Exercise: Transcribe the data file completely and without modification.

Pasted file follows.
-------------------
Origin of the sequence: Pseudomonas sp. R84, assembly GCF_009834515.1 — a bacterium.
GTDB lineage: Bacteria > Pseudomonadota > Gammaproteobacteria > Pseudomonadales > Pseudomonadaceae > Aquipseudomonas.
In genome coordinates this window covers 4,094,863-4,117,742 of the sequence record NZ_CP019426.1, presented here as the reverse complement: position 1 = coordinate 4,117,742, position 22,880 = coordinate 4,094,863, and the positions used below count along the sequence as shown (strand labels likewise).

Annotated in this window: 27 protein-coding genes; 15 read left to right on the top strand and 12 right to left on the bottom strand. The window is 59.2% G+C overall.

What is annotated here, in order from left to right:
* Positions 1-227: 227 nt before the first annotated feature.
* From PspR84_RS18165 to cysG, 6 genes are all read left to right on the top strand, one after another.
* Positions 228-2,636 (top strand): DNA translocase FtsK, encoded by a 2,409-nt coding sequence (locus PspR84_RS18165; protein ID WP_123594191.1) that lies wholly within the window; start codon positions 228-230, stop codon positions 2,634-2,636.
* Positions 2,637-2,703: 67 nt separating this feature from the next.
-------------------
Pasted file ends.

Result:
Origin of the sequence: Pseudomonas sp. R84, assembly GCF_009834515.1 — a bacterium.
GTDB lineage: Bacteria > Pseudomonadota > Gammaproteobacteria > Pseudomonadales > Pseudomonadaceae > Aquipseudomonas.
In genome coordinates this window covers 4,094,863-4,117,742 of the sequence record NZ_CP019426.1, presented here as the reverse complement: position 1 = coordinate 4,117,742, position 22,880 = coordinate 4,094,863, and the positions used below count along the sequence as shown (strand labels likewise).

Annotated in this window: 27 protein-coding genes; 15 read left to right on the top strand and 12 right to left on the bottom strand. The window is 59.2% G+C overall.

What is annotated here, in order from left to right:
* Positions 1-227: 227 nt before the first annotated feature.
* From PspR84_RS18165 to cysG, 6 genes are all read left to right on the top strand, one after another.
* Positions 228-2,636 (top strand): DNA translocase FtsK, encoded by a 2,409-nt coding sequence (locus PspR84_RS18165; protein ID WP_123594191.1) that lies wholly within the window; start codon positions 228-230, stop codon positions 2,634-2,636.
* Positions 2,637-2,703: 67 nt separating this feature from the next.